"As social partners, as a country, we must respond to the current economic difficulties with the same determination that we have confronted the seemingly intractable problems of our past. Working together, we must fight for every job and for every cent of investment. Now is the moment to unite and work together. If work experience was a requirement for many of us here to get into job positions, many of us wouldn’t have been able to access the opportunities that we have. Young people must be given opportunities regardless of lack of work experience."

Ramaphosa called for SA to give young people a chance. 

"We shouldn’t hold back and be afraid to give young people a chance. I call on companies to open up opportunities for young people to get to work."

When it came to wasteful expenditure and corruption, the president said government is becoming more aware of how they can tighten up the processes to ensure that when money is allocated it is used for the purposes it was earmarked for. Government is going to curb wastage and corruption as assisted by the Auditor-General.

"We are well aware that private sector actors set up various systems to defraud money from the public sector. We are going to stop these. We are cleaning up government."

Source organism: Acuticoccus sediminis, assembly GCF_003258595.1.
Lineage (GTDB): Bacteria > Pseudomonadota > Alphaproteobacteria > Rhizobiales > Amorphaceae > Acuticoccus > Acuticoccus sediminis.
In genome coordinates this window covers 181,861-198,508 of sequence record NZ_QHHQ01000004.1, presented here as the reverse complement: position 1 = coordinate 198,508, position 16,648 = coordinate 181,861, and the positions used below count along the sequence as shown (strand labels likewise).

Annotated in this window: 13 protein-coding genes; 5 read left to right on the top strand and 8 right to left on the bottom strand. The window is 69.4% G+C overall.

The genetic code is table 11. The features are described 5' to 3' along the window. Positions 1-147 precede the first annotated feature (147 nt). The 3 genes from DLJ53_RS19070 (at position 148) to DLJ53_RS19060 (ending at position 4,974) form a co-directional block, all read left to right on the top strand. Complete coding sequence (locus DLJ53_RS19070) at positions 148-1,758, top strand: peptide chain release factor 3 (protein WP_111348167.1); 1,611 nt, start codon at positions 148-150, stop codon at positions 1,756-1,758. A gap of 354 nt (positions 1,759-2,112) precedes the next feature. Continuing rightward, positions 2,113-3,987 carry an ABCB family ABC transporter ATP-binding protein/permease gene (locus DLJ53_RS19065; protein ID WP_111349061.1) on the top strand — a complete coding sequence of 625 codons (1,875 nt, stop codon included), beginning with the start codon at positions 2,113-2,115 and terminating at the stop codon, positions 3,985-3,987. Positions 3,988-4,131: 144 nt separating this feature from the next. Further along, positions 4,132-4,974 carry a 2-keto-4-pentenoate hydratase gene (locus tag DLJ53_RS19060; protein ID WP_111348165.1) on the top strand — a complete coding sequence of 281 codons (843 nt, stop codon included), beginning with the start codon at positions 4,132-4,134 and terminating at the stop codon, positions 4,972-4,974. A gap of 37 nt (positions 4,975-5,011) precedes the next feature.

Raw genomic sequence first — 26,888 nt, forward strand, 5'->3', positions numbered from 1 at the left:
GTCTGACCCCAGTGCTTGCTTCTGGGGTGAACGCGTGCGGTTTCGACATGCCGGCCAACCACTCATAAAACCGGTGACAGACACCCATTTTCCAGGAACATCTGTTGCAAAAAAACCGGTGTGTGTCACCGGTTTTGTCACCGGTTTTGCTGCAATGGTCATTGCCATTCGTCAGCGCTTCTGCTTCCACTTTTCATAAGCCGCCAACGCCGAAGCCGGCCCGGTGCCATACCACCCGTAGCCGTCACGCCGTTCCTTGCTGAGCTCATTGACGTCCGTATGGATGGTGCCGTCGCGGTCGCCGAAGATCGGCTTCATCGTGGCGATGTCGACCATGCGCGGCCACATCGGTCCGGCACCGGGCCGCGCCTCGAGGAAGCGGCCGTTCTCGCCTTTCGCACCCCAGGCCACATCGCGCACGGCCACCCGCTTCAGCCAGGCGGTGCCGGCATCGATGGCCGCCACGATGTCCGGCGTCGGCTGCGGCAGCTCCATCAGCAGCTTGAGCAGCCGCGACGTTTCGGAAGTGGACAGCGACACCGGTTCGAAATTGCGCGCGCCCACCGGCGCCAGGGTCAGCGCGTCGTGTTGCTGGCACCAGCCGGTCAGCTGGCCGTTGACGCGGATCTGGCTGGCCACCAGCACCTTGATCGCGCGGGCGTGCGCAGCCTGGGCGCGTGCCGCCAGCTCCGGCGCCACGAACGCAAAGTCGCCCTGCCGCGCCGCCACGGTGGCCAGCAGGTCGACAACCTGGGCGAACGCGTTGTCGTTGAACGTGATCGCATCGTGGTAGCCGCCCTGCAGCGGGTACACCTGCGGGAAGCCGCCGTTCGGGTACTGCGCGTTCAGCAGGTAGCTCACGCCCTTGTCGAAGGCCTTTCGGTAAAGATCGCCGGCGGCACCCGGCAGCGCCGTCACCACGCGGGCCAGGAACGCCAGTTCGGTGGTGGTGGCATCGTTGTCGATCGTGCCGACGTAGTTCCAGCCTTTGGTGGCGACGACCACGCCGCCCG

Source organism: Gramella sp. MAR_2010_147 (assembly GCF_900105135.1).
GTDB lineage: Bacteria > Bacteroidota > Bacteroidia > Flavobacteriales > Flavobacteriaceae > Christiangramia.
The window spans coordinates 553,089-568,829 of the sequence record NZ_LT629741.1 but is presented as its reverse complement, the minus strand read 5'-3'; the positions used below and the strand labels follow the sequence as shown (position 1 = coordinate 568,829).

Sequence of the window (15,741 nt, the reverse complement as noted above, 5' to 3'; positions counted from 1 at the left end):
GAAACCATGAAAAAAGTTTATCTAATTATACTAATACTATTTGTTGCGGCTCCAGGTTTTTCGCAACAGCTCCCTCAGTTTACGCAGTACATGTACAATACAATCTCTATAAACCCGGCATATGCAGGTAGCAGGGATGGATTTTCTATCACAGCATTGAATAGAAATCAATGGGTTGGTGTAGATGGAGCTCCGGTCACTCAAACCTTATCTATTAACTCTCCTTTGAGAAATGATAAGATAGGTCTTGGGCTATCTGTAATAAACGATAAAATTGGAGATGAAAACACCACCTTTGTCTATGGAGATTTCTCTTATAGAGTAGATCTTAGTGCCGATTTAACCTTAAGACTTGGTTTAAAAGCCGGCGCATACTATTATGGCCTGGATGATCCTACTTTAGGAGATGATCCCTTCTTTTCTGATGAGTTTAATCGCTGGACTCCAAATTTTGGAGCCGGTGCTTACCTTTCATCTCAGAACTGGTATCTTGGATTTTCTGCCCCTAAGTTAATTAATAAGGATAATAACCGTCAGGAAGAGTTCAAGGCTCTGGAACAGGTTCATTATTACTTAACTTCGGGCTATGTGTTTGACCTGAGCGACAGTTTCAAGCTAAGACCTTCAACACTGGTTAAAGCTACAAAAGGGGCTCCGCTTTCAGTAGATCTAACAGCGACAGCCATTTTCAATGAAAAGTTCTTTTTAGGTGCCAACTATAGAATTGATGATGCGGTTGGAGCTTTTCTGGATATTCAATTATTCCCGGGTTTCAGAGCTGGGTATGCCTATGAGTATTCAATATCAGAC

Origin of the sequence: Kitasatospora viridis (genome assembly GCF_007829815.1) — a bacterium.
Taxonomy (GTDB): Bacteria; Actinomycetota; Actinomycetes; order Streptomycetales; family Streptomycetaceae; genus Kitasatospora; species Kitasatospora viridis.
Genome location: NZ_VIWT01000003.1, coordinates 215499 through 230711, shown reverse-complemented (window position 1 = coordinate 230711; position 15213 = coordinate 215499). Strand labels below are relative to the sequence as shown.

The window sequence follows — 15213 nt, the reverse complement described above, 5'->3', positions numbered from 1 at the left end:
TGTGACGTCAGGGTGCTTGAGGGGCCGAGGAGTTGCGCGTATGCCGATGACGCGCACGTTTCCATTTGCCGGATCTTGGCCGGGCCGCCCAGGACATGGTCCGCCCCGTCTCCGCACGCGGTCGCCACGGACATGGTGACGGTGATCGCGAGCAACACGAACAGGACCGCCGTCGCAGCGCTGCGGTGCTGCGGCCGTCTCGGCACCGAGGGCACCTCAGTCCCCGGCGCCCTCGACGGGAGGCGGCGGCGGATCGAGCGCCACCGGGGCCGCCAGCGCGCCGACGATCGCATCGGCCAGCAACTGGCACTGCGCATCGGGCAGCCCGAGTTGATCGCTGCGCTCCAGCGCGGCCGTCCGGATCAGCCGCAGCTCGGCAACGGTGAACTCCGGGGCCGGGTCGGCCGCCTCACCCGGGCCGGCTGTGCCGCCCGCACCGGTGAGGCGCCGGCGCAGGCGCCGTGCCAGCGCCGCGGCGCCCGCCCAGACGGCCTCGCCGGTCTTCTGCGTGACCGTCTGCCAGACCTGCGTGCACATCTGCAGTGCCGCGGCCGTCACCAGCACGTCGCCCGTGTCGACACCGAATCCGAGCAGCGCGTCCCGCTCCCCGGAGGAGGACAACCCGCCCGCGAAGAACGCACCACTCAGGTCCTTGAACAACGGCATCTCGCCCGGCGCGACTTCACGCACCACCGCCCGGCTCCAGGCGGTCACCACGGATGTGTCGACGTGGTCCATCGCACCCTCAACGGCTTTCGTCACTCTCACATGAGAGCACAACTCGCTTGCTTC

In terms of Brics, the president said the partnership offers South Africa significant opportunities to expand and diversify our trade, to attract investment and to develop our economic infrastructure.

Against the backdrop of unilateral measures taken by some developed countries to protect their domestic industries, Brics countries are forging ahead with initiatives to expand intra-Brics trade and investment, according to Ramaphosa.

"Brics countries have reaffirmed their commitment to work together to shape a multilateral trading system that supports industrialisation and economic diversification. The Brics countries constitute an important global voice in support of a rules based, transparent and inclusive multilateral trading system that promotes a predictable trade environment and the centrality of the WTO. Brics countries are in agreement that development must remain integral to the WTO’s work and that developing countries should secure a share in the growth of world trade that matches their needs for economic development."

Trade between South Africa and its Brics partners has grown from $28 billion to $35 billion over the last decade. Combined, the Brics countries account for 15% of South Africa’s exports, and 25% of the country’s imports.

With a combined GDP of approximately $15 trillion, Brics countries account for around 20% of gross global product, over 40% of the world population, & have collectively contributed more than half of world economic growth during the last 10 years.

Ramaposa said that Individual Brics countries are important and influential globally, but it is when these countries stand together in the alliance formed through Brics that we are in a better position to advance a fairer global trade agenda.

"We always act to promote our country’s interest in everything we do. When we deal with various countries, it is to protect our national interest. China has not displayed imperialist tendencies. We are wide awake and we know an imperialist when we see one."